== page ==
To hear the announcement by the DOE of the creation of this supercomputer, click here:

The “new normal” paradox: What COVID-19 has revealed about higher education

Higher education faces challenges that are unlike any other industry. What path will ASU, and universities like ASU, take in a post-COVID world?

Photo: Luis Robayo/AFP via Getty Images
Sponsored by Charles Koch Foundation
  • Everywhere you turn, the idea that coronavirus has brought on a "new normal" is present and true. But for higher education, COVID-19 exposes a long list of pernicious old problems more than it presents new problems.
  • It was widely known, yet ignored, that digital instruction must be embraced. When combined with traditional, in-person teaching, it can enhance student learning outcomes at scale.
  • COVID-19 has forced institutions to understand that far too many higher education outcomes are determined by a student's family income, and in the context of COVID-19 this means that lower-income students, first-generation students and students of color will be disproportionately afflicted.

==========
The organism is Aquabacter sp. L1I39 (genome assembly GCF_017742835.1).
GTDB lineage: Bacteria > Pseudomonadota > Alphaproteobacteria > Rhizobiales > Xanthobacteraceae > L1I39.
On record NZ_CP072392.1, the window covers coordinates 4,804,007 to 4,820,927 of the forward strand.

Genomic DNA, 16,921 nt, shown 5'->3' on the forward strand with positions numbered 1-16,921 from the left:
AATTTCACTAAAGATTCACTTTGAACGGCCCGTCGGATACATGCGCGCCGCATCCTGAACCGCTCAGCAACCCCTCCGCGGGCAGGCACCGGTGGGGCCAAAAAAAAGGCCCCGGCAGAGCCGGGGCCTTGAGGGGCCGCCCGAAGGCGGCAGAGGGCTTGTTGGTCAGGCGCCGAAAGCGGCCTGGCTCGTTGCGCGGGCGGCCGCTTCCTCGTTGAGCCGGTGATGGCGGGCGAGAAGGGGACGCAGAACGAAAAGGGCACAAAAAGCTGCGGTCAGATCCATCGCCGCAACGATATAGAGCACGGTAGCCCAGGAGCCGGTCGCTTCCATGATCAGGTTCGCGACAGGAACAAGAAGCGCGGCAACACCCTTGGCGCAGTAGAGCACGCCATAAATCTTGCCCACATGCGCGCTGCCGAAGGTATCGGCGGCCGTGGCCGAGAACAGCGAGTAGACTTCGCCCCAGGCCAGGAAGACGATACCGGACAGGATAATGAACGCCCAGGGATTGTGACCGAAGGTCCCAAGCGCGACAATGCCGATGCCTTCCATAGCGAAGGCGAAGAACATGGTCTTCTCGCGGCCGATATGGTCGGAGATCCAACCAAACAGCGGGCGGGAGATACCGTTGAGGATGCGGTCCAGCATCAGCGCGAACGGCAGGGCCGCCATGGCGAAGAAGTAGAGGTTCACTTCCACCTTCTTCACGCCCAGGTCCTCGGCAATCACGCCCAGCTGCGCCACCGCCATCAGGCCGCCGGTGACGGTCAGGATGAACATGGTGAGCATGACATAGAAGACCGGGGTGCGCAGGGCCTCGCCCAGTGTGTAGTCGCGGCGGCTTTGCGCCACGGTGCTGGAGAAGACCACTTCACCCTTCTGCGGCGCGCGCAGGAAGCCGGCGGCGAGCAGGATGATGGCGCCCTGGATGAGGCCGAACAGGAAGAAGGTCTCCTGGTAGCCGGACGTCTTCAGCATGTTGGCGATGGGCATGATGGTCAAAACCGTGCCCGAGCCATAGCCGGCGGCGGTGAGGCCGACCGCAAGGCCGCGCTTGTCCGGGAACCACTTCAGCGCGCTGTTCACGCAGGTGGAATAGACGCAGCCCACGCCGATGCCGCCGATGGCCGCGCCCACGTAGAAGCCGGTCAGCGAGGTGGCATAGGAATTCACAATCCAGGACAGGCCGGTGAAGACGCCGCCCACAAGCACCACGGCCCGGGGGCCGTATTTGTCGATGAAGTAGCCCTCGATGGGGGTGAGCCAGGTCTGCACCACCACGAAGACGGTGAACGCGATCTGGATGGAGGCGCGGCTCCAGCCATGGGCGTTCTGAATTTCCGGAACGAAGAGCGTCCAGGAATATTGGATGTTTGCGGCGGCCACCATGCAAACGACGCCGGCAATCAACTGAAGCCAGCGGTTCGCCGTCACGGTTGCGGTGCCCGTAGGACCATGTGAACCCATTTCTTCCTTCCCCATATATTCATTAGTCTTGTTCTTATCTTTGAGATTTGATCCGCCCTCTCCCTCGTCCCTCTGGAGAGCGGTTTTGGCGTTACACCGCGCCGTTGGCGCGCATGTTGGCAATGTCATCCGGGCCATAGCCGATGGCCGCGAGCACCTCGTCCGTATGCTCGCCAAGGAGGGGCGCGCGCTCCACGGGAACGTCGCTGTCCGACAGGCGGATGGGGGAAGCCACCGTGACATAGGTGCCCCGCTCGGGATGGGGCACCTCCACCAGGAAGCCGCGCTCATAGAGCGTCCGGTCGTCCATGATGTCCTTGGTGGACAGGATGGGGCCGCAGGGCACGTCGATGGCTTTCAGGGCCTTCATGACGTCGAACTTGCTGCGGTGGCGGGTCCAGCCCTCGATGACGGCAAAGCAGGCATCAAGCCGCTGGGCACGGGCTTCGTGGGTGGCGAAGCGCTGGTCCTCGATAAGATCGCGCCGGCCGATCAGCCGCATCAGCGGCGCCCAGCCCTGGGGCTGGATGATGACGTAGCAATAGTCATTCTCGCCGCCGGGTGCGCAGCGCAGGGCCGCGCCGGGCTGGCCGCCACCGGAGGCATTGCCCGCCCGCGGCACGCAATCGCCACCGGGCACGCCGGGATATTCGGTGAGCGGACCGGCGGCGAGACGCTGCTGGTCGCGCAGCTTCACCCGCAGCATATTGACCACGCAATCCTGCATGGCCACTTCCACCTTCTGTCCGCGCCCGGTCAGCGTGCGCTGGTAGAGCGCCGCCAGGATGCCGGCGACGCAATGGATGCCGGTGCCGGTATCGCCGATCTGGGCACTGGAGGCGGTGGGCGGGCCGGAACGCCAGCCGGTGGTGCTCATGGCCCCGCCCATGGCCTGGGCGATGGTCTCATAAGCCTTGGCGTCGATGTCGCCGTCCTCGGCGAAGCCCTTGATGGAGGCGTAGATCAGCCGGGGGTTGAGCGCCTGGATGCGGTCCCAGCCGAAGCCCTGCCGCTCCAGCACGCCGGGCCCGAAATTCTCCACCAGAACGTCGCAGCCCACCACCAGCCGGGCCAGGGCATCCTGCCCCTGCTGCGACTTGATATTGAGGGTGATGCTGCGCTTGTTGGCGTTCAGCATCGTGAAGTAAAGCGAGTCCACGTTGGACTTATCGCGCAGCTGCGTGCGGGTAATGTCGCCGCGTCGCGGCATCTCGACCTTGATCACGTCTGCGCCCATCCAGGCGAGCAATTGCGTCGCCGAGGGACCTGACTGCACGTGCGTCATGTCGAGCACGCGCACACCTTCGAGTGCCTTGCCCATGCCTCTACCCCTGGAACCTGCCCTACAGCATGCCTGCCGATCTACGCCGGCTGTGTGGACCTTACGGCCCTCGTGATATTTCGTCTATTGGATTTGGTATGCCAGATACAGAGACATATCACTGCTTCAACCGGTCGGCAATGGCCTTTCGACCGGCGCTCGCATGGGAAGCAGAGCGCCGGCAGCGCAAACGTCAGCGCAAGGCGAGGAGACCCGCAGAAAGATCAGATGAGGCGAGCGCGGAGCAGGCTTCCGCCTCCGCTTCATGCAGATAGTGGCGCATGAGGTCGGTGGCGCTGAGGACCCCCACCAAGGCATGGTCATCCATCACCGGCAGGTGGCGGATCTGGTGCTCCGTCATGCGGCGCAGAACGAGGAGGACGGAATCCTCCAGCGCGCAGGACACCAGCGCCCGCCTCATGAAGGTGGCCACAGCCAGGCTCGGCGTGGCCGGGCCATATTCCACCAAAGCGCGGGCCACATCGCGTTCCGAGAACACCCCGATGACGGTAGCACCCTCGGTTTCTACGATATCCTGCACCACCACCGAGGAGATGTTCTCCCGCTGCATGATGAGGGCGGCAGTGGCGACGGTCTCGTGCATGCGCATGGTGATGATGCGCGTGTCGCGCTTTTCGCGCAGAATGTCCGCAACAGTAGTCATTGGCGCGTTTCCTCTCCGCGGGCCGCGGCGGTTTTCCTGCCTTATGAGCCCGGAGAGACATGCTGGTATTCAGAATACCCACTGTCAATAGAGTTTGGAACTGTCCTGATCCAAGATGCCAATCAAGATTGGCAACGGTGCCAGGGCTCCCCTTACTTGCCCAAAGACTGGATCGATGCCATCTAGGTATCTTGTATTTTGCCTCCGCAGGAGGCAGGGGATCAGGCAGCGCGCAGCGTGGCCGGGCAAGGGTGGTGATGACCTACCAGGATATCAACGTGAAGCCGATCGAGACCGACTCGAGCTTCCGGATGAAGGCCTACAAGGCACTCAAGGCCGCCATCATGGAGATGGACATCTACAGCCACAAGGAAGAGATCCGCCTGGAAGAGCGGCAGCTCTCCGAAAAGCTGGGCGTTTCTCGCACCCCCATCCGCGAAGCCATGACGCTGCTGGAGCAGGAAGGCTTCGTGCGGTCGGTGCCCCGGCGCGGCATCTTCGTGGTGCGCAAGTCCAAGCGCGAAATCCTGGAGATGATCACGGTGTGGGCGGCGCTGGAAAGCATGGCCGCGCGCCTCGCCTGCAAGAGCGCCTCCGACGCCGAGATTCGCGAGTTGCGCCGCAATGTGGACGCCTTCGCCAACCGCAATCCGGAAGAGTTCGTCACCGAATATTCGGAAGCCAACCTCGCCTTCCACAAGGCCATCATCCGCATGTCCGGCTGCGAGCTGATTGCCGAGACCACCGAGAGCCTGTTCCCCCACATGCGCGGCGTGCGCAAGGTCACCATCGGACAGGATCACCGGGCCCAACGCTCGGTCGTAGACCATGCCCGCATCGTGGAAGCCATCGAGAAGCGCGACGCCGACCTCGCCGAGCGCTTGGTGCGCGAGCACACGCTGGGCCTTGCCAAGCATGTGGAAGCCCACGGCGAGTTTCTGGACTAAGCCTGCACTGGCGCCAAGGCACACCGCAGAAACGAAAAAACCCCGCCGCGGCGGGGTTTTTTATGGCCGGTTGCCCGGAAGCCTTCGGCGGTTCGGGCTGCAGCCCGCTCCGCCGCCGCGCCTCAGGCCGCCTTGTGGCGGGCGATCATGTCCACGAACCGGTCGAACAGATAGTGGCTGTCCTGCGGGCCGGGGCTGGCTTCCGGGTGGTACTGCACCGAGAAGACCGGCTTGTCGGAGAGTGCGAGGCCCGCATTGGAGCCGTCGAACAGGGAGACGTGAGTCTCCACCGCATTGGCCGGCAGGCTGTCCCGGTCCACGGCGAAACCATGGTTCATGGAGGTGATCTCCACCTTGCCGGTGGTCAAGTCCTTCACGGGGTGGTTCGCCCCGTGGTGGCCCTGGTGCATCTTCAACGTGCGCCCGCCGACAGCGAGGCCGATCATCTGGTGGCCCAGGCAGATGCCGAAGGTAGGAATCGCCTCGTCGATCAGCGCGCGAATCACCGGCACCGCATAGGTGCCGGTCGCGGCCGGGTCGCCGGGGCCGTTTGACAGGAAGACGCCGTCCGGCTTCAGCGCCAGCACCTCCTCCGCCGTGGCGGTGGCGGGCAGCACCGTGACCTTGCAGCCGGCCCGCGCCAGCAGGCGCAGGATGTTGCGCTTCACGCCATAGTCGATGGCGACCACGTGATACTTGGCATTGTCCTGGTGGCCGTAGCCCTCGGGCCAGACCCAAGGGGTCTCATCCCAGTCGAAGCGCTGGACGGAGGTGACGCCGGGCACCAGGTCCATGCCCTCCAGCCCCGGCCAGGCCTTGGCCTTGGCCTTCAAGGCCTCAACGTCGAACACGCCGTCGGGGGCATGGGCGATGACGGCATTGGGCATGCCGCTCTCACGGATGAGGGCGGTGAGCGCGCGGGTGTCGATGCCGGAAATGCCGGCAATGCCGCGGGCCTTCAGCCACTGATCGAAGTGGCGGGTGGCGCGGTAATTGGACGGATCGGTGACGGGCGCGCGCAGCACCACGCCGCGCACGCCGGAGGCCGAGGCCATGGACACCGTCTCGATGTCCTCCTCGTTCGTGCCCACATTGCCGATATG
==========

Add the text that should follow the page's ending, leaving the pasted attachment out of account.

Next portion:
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Masturbation boosts your immune system, helping you fight off infection and illness

Can an orgasm a day really keep the doctor away?

Sexual arousal and orgasm increase the number of white blood cells in the body, making it easier to fight infection and illness.

Image by Yurchanka Siarhei on Shutterstock
Sex & Relationships
  • Achieving orgasm through masturbation provides a rush of feel-good hormones (such as dopamine, serotonin and oxytocin) and can re-balance our levels of cortisol (a stress-inducing hormone). This helps our immune system function at a higher level.